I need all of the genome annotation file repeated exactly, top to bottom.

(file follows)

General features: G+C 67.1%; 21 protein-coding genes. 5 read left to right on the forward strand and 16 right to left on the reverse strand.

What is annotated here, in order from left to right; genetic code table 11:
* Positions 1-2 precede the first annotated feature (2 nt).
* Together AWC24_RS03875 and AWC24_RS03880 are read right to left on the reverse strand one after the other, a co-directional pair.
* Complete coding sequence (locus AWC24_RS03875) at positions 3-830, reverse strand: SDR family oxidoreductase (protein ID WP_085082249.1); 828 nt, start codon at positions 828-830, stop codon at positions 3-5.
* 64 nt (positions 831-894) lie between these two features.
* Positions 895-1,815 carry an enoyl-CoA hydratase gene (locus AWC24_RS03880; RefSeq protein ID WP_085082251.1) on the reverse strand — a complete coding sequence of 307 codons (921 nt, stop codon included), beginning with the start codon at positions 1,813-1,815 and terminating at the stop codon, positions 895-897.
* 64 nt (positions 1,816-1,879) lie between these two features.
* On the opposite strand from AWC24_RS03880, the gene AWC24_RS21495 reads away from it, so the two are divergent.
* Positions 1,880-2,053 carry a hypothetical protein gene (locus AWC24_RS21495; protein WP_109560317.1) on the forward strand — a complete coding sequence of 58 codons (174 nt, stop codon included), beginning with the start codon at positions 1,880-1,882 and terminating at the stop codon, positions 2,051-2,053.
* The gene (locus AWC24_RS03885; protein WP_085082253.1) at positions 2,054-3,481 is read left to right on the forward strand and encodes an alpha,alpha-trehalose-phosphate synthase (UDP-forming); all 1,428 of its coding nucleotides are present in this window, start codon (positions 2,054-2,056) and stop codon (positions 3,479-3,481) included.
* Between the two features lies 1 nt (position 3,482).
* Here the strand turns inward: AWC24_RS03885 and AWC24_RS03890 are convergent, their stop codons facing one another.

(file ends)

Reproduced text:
General features: G+C 67.1%; 21 protein-coding genes. 5 read left to right on the forward strand and 16 right to left on the reverse strand.

What is annotated here, in order from left to right; genetic code table 11:
* Positions 1-2 precede the first annotated feature (2 nt).
* Together AWC24_RS03875 and AWC24_RS03880 are read right to left on the reverse strand one after the other, a co-directional pair.
* Complete coding sequence (locus AWC24_RS03875) at positions 3-830, reverse strand: SDR family oxidoreductase (protein ID WP_085082249.1); 828 nt, start codon at positions 828-830, stop codon at positions 3-5.
* 64 nt (positions 831-894) lie between these two features.
* Positions 895-1,815 carry an enoyl-CoA hydratase gene (locus AWC24_RS03880; RefSeq protein ID WP_085082251.1) on the reverse strand — a complete coding sequence of 307 codons (921 nt, stop codon included), beginning with the start codon at positions 1,813-1,815 and terminating at the stop codon, positions 895-897.
* 64 nt (positions 1,816-1,879) lie between these two features.
* On the opposite strand from AWC24_RS03880, the gene AWC24_RS21495 reads away from it, so the two are divergent.
* Positions 1,880-2,053 carry a hypothetical protein gene (locus AWC24_RS21495; protein WP_109560317.1) on the forward strand — a complete coding sequence of 58 codons (174 nt, stop codon included), beginning with the start codon at positions 1,880-1,882 and terminating at the stop codon, positions 2,051-2,053.
* The gene (locus AWC24_RS03885; protein WP_085082253.1) at positions 2,054-3,481 is read left to right on the forward strand and encodes an alpha,alpha-trehalose-phosphate synthase (UDP-forming); all 1,428 of its coding nucleotides are present in this window, start codon (positions 2,054-2,056) and stop codon (positions 3,479-3,481) included.
* Between the two features lies 1 nt (position 3,482).
* Here the strand turns inward: AWC24_RS03885 and AWC24_RS03890 are convergent, their stop codons facing one another.